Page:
"When he was nearly thirteen my brother Jem got his arm badly broken at the elbow." To Kill a Mockingbird, Harper Lee.

"Her body moved with the frankness that comes from solitary habits." Prodigal Summer, Barbara Kingsolver.

"Mabel had known there would be silence." The Snow Child, Eowyn Ivey.

"My father's family name being Pirrip, and my christian name Philip, my infant tongue could make of both names nothing longer or more explicit than Pip." Great Expectations, Charles Dickens.

And if I keep playing this game, I'll never be done; opening the doors to my bookshelves has sent me on a delightful half hour of revisiting old friends, and reminding me how long it has been since I've read some of these. Just one more, that most notorious of first lines:

"It is a truth universally acknowledged, that a single man in possession of a good fortune, must be in want of a wife." Pride and Prejudice, Jane Austen.

Whew, what a range, what power, what trends to consider in all these. Look how long Faulks can be; how gentle Dickens. I got a tingle up my spine opening The Distant Hours - that first scene was so gripping that reading the first line made me instantly tense. So much to aspire to! Now onto what prompted this little excursion.

My nine year old daughter, who is an obsessive reader (at parent's evening, her teacher said, "I've never known a child read so compulsively" as though it were a sin. I thought I'd better not admit to the same disorder) has never shown interest in writing. I thought she never would, and then, two weeks ago, I saw the light in her eyes. She's been scribbling, on and off, ever since, then nagging me to help her to type it onto the laptop. Today we started typing and I was struck by her first line.

"Once, some Time-Travellers made a bed, and because they were poor they had to sell it, which was a shame as it was a most pulchritudinous bed."

How's that for originality? I expect it will fall down at line two, because she is only nine, but I'm fascinated to know why there are Time-Travellers in her story, and if they have capitalisation for a reason, and if the story is really about the bed or if it will wander off down other avenues. As always, I wish I had a pinch of the originality of a child. What a's always good to be inspired by others whether they are literary greats, skilled writers of today or nine year old girls. Hope something inspires you today!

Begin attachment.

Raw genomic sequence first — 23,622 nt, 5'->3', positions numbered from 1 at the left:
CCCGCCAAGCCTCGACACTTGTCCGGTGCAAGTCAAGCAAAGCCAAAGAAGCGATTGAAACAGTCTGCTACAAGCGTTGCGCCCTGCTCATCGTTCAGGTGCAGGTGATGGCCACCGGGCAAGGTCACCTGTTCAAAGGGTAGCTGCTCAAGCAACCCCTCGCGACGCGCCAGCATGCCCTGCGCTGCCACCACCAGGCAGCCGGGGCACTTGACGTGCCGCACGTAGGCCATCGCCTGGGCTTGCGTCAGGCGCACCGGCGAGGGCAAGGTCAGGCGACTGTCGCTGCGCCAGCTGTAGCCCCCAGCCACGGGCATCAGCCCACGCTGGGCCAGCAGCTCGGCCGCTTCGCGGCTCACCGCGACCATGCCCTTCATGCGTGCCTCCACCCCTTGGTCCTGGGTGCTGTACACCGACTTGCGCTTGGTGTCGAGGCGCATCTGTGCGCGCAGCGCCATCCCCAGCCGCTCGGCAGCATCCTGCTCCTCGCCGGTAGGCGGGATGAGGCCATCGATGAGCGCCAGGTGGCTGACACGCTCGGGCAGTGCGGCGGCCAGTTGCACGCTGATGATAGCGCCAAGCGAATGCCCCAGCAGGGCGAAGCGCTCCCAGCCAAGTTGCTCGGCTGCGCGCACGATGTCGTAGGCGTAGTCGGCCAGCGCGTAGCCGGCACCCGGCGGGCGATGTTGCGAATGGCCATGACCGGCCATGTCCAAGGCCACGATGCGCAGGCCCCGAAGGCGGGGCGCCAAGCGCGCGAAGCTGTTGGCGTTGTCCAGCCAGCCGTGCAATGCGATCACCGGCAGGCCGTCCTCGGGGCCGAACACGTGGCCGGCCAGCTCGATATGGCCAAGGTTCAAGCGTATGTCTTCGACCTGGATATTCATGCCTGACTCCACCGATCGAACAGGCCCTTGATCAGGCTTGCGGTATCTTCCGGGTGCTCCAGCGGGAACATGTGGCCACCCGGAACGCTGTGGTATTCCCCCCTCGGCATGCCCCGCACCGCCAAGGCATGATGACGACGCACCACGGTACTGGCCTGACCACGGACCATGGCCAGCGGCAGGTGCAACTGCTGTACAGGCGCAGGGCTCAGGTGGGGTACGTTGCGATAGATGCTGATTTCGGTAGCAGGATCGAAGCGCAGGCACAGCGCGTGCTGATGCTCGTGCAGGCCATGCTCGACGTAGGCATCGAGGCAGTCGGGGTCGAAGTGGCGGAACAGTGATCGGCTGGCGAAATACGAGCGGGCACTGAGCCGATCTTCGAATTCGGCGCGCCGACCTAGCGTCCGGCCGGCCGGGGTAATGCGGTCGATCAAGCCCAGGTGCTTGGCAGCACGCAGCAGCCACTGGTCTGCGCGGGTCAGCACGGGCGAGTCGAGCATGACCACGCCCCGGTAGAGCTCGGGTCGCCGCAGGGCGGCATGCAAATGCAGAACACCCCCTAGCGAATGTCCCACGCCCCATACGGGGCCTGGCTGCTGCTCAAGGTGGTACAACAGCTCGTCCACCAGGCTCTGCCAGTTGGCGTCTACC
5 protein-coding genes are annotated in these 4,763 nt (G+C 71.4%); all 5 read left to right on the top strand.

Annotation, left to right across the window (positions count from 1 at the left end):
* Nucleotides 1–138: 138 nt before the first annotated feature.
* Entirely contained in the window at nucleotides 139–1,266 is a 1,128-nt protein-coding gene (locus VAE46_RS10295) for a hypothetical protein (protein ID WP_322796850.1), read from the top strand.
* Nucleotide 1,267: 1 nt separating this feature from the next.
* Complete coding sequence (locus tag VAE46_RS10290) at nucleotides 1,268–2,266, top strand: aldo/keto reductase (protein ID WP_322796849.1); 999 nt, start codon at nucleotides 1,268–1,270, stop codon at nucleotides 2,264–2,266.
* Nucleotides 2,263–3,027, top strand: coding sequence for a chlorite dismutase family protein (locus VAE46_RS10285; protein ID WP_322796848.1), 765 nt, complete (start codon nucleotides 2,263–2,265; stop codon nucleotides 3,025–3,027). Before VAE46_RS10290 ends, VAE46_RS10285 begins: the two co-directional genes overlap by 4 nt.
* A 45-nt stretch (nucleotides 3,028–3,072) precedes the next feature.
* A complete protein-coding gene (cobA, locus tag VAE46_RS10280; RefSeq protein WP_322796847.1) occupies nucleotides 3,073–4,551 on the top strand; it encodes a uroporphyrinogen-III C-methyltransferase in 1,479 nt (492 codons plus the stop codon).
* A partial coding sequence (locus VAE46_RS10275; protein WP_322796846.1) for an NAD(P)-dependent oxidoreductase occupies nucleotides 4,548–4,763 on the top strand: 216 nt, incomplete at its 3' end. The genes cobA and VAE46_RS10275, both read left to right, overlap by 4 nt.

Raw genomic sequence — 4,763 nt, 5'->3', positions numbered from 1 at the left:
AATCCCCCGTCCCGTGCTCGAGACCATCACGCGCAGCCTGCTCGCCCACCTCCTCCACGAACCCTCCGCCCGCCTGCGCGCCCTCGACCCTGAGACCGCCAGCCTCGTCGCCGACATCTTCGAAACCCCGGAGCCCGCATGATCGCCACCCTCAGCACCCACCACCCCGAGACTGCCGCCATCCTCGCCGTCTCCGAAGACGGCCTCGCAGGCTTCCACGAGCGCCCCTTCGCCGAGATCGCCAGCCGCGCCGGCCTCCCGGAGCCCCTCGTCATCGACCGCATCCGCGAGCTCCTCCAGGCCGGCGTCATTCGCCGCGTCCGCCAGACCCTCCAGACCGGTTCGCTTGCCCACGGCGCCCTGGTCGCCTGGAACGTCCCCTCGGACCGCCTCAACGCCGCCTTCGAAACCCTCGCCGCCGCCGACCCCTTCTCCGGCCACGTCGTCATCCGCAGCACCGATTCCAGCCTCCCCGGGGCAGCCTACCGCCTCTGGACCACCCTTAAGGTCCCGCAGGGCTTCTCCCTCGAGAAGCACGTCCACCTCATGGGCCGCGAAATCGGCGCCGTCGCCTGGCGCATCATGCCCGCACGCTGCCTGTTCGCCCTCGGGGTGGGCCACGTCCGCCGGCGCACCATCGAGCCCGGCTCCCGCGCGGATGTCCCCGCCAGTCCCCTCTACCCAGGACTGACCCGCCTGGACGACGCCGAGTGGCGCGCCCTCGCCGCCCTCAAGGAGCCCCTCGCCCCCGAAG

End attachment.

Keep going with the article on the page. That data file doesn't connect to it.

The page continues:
Thursday, 9 October 2014

WoMentoring Application

It's taken me a long time, and agonising rewrites, but I think I've just about finished my 500 word statement ready to apply for a mentor through the fabulous WoMentoring project.

Is it best to be earnest, dedicated and committed? Or fun and light-hearted? How do you get yourself over in 500 words - and without it being a boring list of things you've achieved and dreams of being a writer (which is hardly going to set you apart from the crowd)?

The thing is, I could procrastinate over this for months longer, miss the deadline and miss out. This year I was meant to be focused on Opportunity, and I can't let this one slide by, so I'm settling on what I've written, and I'll allow myself one more proofread, and then I'm going to apply. And cross my fingers so tightly they won't be fit to type with.

Monday, 29 September 2014

He who smelt it, dealt it

Remember this puerile little saying? I'd like to pretend I've not heard it recently, but my seven year-old is firmly in the scatological phase and shows no signs of emerging. In fact, this is one of the more polite comments he's likely to make at inappropriate moments.

The thing that fascinates me is the way we write the past tense of words like dream, smell, feel and build. On the periphery of awareness, I've noticed that sometimes, jarringly, I'll read things like "The room smelled like cabbage" and wondered if I was trailing behind in the evolution of language, until I discovered an intriguing online discussion.

What I discovered is that the distinction is one of those national things. In England, it's not only acceptable to use smelt over smelled, but usually preferred. In other countries, the opposite may be true; especially in the USA, people recalled being pulled up on using the 't' ending over 'ed', and believe it to be ignorant.

What do you think? Have you noticed this difference when you have read books by authors from other countries? Do you think it matters?

And would it be wrong to teach my other children, "He who says the rhyme, did the crime"...?